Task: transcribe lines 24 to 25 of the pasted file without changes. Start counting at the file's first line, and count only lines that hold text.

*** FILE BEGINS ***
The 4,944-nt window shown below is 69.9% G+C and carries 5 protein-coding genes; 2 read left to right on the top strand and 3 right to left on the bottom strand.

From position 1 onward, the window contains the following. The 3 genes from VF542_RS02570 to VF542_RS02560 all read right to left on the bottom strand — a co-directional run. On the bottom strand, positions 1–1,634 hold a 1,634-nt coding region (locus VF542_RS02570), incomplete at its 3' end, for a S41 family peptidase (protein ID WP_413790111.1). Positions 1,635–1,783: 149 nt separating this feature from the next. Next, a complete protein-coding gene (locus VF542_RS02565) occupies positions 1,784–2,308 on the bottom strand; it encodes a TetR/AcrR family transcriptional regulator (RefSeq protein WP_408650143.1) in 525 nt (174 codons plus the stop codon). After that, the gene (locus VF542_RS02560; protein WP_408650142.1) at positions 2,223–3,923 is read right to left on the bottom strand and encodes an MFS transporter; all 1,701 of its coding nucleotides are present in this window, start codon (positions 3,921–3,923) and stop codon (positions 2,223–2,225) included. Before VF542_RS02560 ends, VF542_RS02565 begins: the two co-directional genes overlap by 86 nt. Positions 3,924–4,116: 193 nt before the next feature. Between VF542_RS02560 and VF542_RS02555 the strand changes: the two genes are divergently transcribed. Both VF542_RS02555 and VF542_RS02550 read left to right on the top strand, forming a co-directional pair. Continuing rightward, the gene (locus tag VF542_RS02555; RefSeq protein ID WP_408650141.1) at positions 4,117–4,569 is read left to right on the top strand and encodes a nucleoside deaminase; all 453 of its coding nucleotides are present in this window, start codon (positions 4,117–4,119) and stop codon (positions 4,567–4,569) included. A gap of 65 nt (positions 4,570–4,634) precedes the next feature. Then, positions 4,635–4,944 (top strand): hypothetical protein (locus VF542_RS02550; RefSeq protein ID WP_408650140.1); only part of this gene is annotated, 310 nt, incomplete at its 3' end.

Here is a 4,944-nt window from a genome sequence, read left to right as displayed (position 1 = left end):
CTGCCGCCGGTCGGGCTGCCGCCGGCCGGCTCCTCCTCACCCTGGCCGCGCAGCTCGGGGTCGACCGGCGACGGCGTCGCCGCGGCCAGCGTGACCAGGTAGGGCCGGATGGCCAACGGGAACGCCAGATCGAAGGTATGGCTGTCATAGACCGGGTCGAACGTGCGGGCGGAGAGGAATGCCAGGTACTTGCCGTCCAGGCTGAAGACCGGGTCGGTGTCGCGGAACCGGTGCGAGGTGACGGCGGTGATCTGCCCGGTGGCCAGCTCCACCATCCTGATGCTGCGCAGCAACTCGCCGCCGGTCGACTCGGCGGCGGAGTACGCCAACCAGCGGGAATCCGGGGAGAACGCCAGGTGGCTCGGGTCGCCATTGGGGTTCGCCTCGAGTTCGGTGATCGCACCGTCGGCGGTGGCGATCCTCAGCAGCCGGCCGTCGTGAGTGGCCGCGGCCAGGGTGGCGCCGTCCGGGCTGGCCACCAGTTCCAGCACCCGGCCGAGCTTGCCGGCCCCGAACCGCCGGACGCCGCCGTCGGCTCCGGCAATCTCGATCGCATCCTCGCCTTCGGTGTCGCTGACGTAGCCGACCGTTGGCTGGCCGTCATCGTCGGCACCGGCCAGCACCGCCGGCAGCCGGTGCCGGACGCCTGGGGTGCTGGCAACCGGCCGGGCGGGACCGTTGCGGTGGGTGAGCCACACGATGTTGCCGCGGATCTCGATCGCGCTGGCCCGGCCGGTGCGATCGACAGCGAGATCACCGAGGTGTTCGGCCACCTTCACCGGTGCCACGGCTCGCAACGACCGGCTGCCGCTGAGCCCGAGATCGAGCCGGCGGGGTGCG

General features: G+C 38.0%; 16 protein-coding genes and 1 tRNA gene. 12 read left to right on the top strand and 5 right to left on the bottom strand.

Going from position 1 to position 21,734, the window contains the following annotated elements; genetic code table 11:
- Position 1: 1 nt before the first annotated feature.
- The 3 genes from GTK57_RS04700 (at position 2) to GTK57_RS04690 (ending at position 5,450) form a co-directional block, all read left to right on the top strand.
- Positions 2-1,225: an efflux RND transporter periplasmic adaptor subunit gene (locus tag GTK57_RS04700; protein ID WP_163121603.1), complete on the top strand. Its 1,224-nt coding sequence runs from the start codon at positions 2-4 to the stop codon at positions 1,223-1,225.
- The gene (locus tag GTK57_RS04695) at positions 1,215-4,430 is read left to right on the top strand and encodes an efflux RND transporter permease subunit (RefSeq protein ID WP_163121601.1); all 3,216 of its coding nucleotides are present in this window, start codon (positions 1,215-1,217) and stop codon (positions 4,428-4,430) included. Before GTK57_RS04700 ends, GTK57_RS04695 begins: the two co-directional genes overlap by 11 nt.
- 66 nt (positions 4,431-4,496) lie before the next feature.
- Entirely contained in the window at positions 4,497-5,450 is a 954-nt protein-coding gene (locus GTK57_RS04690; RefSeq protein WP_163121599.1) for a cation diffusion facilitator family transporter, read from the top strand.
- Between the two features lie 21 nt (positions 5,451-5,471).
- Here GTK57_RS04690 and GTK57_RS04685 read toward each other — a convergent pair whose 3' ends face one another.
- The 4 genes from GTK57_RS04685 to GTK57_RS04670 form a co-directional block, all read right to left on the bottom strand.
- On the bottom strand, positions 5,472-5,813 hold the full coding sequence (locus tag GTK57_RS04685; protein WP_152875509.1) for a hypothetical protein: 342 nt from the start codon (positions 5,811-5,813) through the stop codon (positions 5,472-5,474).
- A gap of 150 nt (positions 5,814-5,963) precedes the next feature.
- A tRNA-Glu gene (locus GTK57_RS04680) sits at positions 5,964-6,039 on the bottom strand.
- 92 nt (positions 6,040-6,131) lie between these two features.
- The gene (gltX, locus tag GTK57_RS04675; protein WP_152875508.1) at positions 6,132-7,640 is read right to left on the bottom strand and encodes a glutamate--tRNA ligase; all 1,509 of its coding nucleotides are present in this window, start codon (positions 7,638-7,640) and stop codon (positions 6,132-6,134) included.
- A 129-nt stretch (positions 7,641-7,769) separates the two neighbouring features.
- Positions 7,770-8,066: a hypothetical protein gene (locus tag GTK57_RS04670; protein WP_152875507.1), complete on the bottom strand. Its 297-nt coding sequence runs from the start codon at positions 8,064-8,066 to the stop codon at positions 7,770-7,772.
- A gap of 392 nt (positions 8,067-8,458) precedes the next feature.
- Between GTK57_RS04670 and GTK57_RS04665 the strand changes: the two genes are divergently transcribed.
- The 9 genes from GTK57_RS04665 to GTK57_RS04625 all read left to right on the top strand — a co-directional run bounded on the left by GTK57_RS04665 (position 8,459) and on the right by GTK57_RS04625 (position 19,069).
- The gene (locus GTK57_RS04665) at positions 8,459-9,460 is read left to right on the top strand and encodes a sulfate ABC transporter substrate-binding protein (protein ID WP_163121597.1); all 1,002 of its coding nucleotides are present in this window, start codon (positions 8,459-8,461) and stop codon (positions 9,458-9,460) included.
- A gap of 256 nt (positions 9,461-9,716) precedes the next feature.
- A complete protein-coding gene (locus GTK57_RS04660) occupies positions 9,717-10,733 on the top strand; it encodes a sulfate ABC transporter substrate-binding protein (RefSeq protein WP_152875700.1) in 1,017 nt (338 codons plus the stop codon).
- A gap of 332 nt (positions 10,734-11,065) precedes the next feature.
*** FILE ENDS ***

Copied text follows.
- Between GTK57_RS04670 and GTK57_RS04665 the strand changes: the two genes are divergently transcribed.
- The 9 genes from GTK57_RS04665 to GTK57_RS04625 all read left to right on the top strand — a co-directional run bounded on the left by GTK57_RS04665 (position 8,459) and on the right by GTK57_RS04625 (position 19,069).